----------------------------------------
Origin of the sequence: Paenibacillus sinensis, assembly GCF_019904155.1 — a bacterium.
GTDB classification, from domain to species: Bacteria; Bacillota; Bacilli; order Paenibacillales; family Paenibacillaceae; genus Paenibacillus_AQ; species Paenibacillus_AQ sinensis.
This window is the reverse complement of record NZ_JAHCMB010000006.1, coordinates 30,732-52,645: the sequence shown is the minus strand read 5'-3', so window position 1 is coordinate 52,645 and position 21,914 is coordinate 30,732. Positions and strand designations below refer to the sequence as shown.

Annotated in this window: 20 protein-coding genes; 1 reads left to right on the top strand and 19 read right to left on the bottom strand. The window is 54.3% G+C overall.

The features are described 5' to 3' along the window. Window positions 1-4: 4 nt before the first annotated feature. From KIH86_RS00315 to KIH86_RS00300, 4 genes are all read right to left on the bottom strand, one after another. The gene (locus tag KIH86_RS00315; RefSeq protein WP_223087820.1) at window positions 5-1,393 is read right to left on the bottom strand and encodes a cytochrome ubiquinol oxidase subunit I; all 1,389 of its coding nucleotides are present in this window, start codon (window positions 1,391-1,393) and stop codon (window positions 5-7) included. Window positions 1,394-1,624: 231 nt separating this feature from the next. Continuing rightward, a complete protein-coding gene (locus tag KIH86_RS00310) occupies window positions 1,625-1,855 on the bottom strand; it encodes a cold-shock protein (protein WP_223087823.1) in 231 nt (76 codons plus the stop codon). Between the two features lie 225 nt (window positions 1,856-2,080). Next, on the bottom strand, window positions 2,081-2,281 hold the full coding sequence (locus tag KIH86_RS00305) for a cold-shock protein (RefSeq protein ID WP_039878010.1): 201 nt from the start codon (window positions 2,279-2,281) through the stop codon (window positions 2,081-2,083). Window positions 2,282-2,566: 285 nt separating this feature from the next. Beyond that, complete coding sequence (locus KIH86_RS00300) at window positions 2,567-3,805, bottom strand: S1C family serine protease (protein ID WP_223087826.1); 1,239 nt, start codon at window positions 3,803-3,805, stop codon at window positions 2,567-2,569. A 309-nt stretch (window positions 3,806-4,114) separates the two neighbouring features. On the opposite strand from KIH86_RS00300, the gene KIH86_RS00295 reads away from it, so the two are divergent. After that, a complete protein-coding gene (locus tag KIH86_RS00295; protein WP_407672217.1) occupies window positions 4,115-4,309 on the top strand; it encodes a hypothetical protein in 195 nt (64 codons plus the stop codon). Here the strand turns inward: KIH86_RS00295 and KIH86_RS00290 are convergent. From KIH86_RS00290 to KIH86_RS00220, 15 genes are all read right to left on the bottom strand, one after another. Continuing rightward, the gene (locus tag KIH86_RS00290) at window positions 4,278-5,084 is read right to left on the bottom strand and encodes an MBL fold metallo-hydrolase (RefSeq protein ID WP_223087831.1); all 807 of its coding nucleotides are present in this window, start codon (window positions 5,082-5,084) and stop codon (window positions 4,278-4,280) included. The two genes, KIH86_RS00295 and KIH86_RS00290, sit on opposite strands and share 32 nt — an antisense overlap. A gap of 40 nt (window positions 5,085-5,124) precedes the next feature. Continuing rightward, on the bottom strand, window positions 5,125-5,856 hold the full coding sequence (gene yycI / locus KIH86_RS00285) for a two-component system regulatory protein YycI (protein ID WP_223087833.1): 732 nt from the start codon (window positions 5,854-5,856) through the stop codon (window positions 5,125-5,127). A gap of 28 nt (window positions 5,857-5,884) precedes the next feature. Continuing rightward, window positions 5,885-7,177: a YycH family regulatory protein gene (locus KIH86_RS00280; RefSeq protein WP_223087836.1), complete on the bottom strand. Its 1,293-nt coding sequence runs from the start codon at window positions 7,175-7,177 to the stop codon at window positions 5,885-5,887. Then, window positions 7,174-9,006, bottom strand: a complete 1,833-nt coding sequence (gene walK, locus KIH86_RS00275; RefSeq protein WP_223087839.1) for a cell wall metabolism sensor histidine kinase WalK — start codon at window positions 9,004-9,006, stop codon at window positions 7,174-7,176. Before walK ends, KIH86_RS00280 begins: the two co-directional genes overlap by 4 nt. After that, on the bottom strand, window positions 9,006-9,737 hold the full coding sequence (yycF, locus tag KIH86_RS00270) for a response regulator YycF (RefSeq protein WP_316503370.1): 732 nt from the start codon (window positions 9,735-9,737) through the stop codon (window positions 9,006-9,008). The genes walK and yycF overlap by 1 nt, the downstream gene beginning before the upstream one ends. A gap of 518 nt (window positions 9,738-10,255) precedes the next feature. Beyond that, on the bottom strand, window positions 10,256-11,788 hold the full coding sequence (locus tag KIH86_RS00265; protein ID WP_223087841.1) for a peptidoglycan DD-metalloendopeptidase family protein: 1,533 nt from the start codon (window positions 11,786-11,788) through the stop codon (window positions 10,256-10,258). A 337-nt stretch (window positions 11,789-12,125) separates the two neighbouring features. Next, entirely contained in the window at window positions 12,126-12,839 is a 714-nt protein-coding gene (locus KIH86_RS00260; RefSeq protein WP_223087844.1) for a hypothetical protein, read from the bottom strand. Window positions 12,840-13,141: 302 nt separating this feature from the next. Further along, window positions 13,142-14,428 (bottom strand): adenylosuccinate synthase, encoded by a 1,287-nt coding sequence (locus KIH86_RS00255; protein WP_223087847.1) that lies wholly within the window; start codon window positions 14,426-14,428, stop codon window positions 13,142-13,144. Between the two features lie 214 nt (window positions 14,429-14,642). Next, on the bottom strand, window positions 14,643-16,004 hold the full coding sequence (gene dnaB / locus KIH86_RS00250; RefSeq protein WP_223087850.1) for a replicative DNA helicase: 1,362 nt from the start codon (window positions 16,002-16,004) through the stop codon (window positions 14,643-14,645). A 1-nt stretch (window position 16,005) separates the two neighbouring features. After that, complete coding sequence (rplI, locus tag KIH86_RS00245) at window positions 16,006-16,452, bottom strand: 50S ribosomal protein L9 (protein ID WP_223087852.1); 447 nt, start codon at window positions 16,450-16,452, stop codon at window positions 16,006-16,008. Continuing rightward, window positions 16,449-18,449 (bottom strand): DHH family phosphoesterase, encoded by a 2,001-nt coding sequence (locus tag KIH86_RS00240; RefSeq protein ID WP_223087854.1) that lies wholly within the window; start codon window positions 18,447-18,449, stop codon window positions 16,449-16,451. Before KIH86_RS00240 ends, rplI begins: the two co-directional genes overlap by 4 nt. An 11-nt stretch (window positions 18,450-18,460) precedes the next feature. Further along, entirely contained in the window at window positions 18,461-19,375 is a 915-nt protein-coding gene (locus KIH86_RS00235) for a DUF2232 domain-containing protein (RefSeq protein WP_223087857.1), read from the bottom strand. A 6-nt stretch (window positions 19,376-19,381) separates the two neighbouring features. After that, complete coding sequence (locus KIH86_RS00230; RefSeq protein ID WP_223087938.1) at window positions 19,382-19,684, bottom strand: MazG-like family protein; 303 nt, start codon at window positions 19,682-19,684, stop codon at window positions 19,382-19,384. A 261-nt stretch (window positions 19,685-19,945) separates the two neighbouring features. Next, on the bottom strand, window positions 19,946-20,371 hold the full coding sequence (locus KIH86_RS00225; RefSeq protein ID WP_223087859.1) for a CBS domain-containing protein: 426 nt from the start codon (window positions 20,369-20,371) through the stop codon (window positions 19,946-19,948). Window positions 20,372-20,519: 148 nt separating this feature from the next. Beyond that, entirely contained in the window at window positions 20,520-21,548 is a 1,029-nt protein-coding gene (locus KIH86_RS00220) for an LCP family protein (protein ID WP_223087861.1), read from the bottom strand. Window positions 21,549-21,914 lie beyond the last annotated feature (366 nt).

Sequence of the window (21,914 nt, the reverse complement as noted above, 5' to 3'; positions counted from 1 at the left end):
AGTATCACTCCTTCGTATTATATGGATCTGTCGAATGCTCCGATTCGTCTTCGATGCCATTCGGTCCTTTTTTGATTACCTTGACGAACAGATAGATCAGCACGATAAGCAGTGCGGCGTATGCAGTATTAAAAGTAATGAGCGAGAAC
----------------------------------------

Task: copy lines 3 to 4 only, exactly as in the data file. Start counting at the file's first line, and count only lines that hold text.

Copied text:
This window is the reverse complement of record NZ_JAHCMB010000006.1, coordinates 30,732-52,645: the sequence shown is the minus strand read 5'-3', so window position 1 is coordinate 52,645 and position 21,914 is coordinate 30,732. Positions and strand designations below refer to the sequence as shown.

Annotated in this window: 20 protein-coding genes; 1 reads left to right on the top strand and 19 read right to left on the bottom strand. The window is 54.3% G+C overall.